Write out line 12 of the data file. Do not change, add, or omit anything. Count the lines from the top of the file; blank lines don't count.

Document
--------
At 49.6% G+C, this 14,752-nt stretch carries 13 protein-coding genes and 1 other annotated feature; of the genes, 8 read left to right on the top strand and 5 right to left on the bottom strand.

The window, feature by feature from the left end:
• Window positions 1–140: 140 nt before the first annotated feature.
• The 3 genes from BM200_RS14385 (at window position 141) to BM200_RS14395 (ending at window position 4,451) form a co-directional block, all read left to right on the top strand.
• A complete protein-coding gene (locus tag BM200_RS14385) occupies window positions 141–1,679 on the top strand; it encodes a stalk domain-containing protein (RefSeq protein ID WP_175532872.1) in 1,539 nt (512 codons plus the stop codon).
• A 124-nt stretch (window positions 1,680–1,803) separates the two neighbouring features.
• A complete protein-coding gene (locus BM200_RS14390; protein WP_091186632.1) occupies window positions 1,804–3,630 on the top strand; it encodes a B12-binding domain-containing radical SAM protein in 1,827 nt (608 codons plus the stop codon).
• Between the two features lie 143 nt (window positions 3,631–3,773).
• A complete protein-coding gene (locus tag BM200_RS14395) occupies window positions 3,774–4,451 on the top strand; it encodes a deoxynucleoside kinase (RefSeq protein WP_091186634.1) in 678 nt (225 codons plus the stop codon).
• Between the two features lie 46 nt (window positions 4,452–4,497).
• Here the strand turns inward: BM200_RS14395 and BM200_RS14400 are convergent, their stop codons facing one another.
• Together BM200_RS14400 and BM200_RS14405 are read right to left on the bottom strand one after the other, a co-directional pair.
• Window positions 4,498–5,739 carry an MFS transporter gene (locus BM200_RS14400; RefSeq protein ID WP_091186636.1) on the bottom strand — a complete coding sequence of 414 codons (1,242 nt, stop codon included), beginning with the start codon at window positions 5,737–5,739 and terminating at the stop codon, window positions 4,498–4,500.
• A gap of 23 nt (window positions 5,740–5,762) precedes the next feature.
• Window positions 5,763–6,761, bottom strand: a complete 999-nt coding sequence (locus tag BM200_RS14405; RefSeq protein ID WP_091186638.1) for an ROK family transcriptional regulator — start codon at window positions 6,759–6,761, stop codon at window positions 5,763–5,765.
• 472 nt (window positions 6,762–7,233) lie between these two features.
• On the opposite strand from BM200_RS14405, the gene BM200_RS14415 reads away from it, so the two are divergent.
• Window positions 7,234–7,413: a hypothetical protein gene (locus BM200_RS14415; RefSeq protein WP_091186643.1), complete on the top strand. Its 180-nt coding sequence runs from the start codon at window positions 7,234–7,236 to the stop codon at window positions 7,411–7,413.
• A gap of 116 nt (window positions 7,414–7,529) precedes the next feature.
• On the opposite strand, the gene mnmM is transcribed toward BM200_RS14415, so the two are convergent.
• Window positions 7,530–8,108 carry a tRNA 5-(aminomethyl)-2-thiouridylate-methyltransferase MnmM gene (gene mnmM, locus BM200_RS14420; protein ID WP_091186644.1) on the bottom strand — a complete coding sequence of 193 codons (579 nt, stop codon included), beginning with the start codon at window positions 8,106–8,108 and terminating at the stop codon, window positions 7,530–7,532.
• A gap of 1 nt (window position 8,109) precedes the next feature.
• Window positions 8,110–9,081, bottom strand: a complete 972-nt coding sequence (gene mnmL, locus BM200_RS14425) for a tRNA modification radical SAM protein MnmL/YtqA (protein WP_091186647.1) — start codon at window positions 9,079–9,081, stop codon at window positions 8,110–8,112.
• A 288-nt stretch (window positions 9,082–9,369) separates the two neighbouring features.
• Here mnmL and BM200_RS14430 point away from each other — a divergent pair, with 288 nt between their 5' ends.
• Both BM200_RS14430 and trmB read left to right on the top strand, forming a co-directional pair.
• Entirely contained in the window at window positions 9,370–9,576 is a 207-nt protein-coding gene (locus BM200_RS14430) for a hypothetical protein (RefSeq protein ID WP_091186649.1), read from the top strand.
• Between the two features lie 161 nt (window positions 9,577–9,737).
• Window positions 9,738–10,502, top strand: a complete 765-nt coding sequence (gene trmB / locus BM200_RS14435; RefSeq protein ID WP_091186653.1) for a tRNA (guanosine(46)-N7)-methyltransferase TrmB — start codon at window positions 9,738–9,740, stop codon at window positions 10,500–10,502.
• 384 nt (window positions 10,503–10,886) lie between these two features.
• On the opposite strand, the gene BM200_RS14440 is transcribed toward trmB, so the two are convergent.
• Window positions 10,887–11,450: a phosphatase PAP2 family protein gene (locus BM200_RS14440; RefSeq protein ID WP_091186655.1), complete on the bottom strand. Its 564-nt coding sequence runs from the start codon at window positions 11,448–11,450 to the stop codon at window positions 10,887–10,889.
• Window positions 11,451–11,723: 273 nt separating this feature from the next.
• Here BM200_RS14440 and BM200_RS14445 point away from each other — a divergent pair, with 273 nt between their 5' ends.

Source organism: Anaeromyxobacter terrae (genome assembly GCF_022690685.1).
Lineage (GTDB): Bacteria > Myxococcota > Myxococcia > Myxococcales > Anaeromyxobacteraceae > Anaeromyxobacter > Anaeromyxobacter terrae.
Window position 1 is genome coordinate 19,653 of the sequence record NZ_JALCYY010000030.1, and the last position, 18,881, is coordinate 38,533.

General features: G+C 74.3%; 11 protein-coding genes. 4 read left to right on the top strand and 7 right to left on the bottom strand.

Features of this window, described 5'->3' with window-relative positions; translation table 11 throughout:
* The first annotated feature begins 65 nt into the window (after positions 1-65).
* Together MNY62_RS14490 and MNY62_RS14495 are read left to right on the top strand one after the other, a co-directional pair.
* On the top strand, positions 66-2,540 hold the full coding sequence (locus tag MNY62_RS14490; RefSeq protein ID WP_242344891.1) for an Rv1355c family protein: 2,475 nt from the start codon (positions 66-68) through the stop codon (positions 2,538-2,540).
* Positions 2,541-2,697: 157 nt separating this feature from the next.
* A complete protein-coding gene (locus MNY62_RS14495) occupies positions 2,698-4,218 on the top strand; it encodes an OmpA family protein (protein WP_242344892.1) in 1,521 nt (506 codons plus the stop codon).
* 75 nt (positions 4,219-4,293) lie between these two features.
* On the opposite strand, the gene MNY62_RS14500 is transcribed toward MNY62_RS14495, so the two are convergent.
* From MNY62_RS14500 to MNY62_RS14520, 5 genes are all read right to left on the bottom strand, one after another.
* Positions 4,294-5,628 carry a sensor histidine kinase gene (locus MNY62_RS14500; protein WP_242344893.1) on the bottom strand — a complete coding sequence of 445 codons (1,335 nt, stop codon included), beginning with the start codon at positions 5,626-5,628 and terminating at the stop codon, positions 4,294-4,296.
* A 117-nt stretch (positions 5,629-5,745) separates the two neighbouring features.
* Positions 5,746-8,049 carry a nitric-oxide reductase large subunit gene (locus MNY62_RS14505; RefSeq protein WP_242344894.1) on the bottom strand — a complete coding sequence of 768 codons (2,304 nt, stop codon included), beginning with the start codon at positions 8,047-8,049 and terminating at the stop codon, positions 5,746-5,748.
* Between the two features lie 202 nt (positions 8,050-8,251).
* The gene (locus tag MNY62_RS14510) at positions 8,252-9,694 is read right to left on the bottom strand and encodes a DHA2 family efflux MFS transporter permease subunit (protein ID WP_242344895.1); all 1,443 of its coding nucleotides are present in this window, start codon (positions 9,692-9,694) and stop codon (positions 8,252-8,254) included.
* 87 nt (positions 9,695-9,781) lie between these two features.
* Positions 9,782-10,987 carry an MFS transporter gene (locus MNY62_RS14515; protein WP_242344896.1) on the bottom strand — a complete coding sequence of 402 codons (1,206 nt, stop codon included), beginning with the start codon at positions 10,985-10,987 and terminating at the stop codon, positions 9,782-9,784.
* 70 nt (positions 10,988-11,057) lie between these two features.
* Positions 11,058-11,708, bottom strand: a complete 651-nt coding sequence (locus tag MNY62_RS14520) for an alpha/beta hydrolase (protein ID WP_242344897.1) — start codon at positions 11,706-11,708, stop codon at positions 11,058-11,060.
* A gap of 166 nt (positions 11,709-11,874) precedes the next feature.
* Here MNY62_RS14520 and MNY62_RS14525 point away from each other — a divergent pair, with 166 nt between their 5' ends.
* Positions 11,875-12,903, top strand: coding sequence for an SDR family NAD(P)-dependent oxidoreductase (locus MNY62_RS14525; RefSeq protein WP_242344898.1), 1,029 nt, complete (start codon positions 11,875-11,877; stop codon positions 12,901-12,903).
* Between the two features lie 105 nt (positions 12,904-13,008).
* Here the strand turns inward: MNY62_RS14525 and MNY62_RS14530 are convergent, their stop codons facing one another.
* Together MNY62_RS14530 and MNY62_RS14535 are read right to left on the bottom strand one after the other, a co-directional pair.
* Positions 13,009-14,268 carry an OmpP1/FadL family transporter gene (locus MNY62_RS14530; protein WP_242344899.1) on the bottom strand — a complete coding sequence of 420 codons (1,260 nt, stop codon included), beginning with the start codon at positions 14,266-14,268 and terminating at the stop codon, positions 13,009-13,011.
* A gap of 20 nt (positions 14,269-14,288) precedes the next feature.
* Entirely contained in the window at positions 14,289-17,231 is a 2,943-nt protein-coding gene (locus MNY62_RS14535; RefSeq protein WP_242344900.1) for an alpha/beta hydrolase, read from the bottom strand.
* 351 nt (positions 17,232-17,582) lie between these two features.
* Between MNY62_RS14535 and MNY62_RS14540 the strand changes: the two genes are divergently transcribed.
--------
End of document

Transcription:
• Together BM200_RS14400 and BM200_RS14405 are read right to left on the bottom strand one after the other, a co-directional pair.